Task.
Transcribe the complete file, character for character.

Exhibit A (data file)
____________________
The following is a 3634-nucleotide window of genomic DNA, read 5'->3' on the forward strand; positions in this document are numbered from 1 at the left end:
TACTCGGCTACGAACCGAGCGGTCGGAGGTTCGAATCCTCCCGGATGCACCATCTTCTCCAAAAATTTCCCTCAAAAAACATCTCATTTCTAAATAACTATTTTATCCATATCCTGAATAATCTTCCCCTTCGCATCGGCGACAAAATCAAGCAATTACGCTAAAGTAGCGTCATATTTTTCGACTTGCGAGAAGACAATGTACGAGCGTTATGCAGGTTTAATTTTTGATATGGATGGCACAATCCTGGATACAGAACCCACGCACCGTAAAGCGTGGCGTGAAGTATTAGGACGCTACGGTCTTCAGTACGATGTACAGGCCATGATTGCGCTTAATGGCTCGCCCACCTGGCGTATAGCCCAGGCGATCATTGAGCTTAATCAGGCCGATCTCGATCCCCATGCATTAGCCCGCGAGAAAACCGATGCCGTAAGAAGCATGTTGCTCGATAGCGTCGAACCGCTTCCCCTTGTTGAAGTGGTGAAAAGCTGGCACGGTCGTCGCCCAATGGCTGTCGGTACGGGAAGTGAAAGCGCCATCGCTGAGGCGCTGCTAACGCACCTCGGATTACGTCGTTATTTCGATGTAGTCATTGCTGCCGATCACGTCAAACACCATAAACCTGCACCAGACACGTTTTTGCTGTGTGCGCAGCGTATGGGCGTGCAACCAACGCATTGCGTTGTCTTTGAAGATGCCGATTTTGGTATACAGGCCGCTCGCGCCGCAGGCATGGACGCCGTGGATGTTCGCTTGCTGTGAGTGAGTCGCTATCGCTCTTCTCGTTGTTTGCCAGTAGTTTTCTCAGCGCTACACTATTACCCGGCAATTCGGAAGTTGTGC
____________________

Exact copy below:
The following is a 3634-nucleotide window of genomic DNA, read 5'->3' on the forward strand; positions in this document are numbered from 1 at the left end:
TACTCGGCTACGAACCGAGCGGTCGGAGGTTCGAATCCTCCCGGATGCACCATCTTCTCCAAAAATTTCCCTCAAAAAACATCTCATTTCTAAATAACTATTTTATCCATATCCTGAATAATCTTCCCCTTCGCATCGGCGACAAAATCAAGCAATTACGCTAAAGTAGCGTCATATTTTTCGACTTGCGAGAAGACAATGTACGAGCGTTATGCAGGTTTAATTTTTGATATGGATGGCACAATCCTGGATACAGAACCCACGCACCGTAAAGCGTGGCGTGAAGTATTAGGACGCTACGGTCTTCAGTACGATGTACAGGCCATGATTGCGCTTAATGGCTCGCCCACCTGGCGTATAGCCCAGGCGATCATTGAGCTTAATCAGGCCGATCTCGATCCCCATGCATTAGCCCGCGAGAAAACCGATGCCGTAAGAAGCATGTTGCTCGATAGCGTCGAACCGCTTCCCCTTGTTGAAGTGGTGAAAAGCTGGCACGGTCGTCGCCCAATGGCTGTCGGTACGGGAAGTGAAAGCGCCATCGCTGAGGCGCTGCTAACGCACCTCGGATTACGTCGTTATTTCGATGTAGTCATTGCTGCCGATCACGTCAAACACCATAAACCTGCACCAGACACGTTTTTGCTGTGTGCGCAGCGTATGGGCGTGCAACCAACGCATTGCGTTGTCTTTGAAGATGCCGATTTTGGTATACAGGCCGCTCGCGCCGCAGGCATGGACGCCGTGGATGTTCGCTTGCTGTGAGTGAGTCGCTATCGCTCTTCTCGTTGTTTGCCAGTAGTTTTCTCAGCGCTACACTATTACCCGGCAATTCGGAAGTTGTGC